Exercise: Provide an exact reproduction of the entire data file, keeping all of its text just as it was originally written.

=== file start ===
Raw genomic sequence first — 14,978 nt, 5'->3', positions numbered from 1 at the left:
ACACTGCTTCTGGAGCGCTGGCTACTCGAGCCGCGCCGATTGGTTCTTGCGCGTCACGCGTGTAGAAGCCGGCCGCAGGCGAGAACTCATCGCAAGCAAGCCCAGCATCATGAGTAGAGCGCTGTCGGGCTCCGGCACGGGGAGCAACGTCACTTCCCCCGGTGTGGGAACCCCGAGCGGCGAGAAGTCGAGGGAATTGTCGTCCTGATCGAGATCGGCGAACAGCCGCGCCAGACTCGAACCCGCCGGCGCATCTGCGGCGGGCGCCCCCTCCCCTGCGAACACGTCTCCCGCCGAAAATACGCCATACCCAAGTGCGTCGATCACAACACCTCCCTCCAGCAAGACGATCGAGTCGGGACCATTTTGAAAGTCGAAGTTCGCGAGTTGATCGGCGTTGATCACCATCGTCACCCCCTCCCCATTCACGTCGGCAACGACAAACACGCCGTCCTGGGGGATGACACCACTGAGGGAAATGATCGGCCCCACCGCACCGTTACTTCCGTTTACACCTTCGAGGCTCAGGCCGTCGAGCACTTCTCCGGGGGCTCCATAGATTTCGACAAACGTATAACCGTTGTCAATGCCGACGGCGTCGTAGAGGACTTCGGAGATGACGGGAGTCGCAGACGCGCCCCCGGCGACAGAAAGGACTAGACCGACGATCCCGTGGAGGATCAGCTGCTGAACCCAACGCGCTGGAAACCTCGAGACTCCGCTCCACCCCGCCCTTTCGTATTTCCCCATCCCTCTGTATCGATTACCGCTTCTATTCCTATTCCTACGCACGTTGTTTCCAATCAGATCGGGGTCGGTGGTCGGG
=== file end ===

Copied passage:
Raw genomic sequence first — 14,978 nt, 5'->3', positions numbered from 1 at the left:
ACACTGCTTCTGGAGCGCTGGCTACTCGAGCCGCGCCGATTGGTTCTTGCGCGTCACGCGTGTAGAAGCCGGCCGCAGGCGAGAACTCATCGCAAGCAAGCCCAGCATCATGAGTAGAGCGCTGTCGGGCTCCGGCACGGGGAGCAACGTCACTTCCCCCGGTGTGGGAACCCCGAGCGGCGAGAAGTCGAGGGAATTGTCGTCCTGATCGAGATCGGCGAACAGCCGCGCCAGACTCGAACCCGCCGGCGCATCTGCGGCGGGCGCCCCCTCCCCTGCGAACACGTCTCCCGCCGAAAATACGCCATACCCAAGTGCGTCGATCACAACACCTCCCTCCAGCAAGACGATCGAGTCGGGACCATTTTGAAAGTCGAAGTTCGCGAGTTGATCGGCGTTGATCACCATCGTCACCCCCTCCCCATTCACGTCGGCAACGACAAACACGCCGTCCTGGGGGATGACACCACTGAGGGAAATGATCGGCCCCACCGCACCGTTACTTCCGTTTACACCTTCGAGGCTCAGGCCGTCGAGCACTTCTCCGGGGGCTCCATAGATTTCGACAAACGTATAACCGTTGTCAATGCCGACGGCGTCGTAGAGGACTTCGGAGATGACGGGAGTCGCAGACGCGCCCCCGGCGACAGAAAGGACTAGACCGACGATCCCGTGGAGGATCAGCTGCTGAACCCAACGCGCTGGAAACCTCGAGACTCCGCTCCACCCCGCCCTTTCGTATTTCCCCATCCCTCTGTATCGATTACCGCTTCTATTCCTATTCCTACGCACGTTGTTTCCAATCAGATCGGGGTCGGTGGTCGGG